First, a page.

I’ll admit that I don’t know too much about the comic Dylan Dog: Dead Of Night is based on other than the Cemetery Man connection and what I’ve gathered from the issue or two I’ve read, but the people responsible for this adaptation of Tiziano Sclavi’s cult hit don’t seem to know how to make an entertaining film. So, I guess we’re both at a disadvantage.
Brandon Routh stars as the penniless private investigator who spends his days spying on cheating spouses and ignoring his sidekick Marcus’ (Sam Huntington) insistence that they find more challenging cases. In true film noir fashion, Dylan ends up taking on a case against his better judgment involving an heiress’ dead father and a missing artifact, which ends up being more dangerous and elaborate than he could’ve imagined. He explains through some laughable, charisma-free narration that he used to be a paranormal police man of sorts, keeping the peace between the supernatural creatures of New Orleans. After his wife died because of his involvement with things that go bump in the night, he hung up his proton pack for good – I’m kidding, he really doesn’t have any cool gear. But when Marcus is killed and comes back as a zombie who can’t accept he’s dead, he must once again venture into The Big Easy’s underworld.
The voice-over is, at least, weaved into the story properly as a means to give exposition when the characters aren’t. The same can’t be said for Marcus’ subplot, which is so much of a lengthy – and unfunny – distraction from the main storyline that it probably shouldn’t even be considered a subplot. Side stories in comics are the norm, sometimes popping up every few issues as a break in-between story arcs, but Marcus’ inability to accept his new undead existence is tedious, mundane and every other synonym for boring that you can think of. Out of all the time spent watching him turn his nose up at eating worms and going to self-help groups, his condition is only used to the duo’s advantage once, which is also the amount of scenes his predicament adds humor to.
From what I understand, a chunk of Dylan Dog‘s financing sadly fell through in the eleventh hour. Even with a reported $20 million budget, it’s shocking how bad the make-up and costumes are – I’m convinced they just walked across the street to the Halloween store. Add in some rather uninspired performances from everyone except for Taye Diggs, who chews the scenery while channeling Stephen Dorff’s Blade villain, and you’ve got what is probably the most forgettable and lifeless comic adaptation since the Fantastic Four flicks.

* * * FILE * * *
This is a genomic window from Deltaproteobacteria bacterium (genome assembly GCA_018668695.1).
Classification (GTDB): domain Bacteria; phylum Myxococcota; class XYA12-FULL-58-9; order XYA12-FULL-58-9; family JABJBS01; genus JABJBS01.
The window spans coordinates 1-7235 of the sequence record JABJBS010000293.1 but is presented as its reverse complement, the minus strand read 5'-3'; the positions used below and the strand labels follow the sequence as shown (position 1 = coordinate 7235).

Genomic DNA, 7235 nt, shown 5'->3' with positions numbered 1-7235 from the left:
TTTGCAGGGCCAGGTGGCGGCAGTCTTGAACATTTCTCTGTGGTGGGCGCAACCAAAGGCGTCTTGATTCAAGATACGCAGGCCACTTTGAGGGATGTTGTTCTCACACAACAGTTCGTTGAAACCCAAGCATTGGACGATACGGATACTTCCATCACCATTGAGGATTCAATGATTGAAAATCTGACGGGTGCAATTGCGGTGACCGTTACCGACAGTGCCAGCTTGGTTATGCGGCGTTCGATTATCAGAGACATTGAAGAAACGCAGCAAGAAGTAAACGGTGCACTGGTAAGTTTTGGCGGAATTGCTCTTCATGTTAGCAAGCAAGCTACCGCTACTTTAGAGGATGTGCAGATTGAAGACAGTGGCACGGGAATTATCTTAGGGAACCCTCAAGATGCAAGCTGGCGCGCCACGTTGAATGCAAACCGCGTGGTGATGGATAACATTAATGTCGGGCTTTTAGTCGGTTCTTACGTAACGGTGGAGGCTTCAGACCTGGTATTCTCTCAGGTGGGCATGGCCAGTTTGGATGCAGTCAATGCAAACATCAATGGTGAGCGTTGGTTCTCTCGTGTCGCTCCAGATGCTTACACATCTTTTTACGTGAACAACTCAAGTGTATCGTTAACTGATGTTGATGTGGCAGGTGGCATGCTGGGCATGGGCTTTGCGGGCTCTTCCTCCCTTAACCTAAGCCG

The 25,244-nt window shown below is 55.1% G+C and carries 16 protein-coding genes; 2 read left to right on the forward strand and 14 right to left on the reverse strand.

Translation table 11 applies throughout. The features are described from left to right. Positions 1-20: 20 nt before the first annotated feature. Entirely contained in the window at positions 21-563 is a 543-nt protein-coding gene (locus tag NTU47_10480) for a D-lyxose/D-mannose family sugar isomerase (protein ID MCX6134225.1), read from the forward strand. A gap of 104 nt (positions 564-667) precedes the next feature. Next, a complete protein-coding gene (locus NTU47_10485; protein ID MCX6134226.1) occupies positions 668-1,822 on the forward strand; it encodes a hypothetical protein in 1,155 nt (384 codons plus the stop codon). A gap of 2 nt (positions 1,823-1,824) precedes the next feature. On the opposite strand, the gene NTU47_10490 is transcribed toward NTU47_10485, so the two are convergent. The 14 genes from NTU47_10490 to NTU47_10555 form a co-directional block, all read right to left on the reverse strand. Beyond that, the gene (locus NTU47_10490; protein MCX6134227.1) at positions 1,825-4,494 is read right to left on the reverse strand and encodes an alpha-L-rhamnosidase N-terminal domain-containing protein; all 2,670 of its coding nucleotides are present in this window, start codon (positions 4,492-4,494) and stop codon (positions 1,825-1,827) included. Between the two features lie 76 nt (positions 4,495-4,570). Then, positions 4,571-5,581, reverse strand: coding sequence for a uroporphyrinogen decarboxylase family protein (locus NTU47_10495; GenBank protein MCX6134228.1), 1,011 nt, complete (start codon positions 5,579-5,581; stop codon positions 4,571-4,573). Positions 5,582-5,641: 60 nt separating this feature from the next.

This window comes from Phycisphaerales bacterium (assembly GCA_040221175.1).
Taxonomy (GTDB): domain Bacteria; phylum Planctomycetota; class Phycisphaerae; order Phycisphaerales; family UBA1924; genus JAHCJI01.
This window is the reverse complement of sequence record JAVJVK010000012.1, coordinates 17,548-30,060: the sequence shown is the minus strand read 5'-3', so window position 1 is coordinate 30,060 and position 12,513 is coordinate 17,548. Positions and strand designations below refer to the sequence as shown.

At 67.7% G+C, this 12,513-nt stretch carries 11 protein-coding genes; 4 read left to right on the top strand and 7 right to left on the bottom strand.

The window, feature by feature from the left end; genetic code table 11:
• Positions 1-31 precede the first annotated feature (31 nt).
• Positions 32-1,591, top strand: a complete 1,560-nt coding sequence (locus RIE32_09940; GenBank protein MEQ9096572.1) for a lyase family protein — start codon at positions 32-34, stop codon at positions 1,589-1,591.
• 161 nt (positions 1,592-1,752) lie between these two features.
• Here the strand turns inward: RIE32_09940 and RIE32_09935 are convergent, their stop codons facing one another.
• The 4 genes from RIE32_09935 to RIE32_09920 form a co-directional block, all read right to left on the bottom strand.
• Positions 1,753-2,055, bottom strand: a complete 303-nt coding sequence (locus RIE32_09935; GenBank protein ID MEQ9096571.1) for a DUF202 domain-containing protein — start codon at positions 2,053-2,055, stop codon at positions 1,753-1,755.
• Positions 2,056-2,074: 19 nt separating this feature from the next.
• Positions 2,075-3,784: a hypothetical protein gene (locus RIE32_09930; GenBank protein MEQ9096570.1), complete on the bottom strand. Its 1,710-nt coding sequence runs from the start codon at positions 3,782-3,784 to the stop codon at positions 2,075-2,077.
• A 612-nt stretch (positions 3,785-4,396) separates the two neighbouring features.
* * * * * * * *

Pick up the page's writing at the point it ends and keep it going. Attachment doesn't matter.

Fox’s 1080p/AVC-encoded transfer is nothing spectacular, so those expecting a pristine picture for a film that grossed about five times less than its budget should check their expectations at the door. The blue and green hues, along with the blinding whites, work well with the dark nature of the transfer and really pop, however the he image is soft at times and dim throughout, making its mostly nighttime setting a bit hard on the eyes. Master shots look fine but the more the camera inches in, the more blurry it looks and the more crushing is noticeable. Much like the film, this HD transfer isn’t terrible; it’s just very shrug-worthy. The Master Audio 5.1 track, on the other hand, packs a punch. Zombies groans are deep and menacing, vampire shrieks are… shrieky (?) and the balance is pretty level between dialogue and Klaus Badelt’s score. The bonus features are non-existant; it’s 2011 and there’s not even a theatrical trailer on the disc.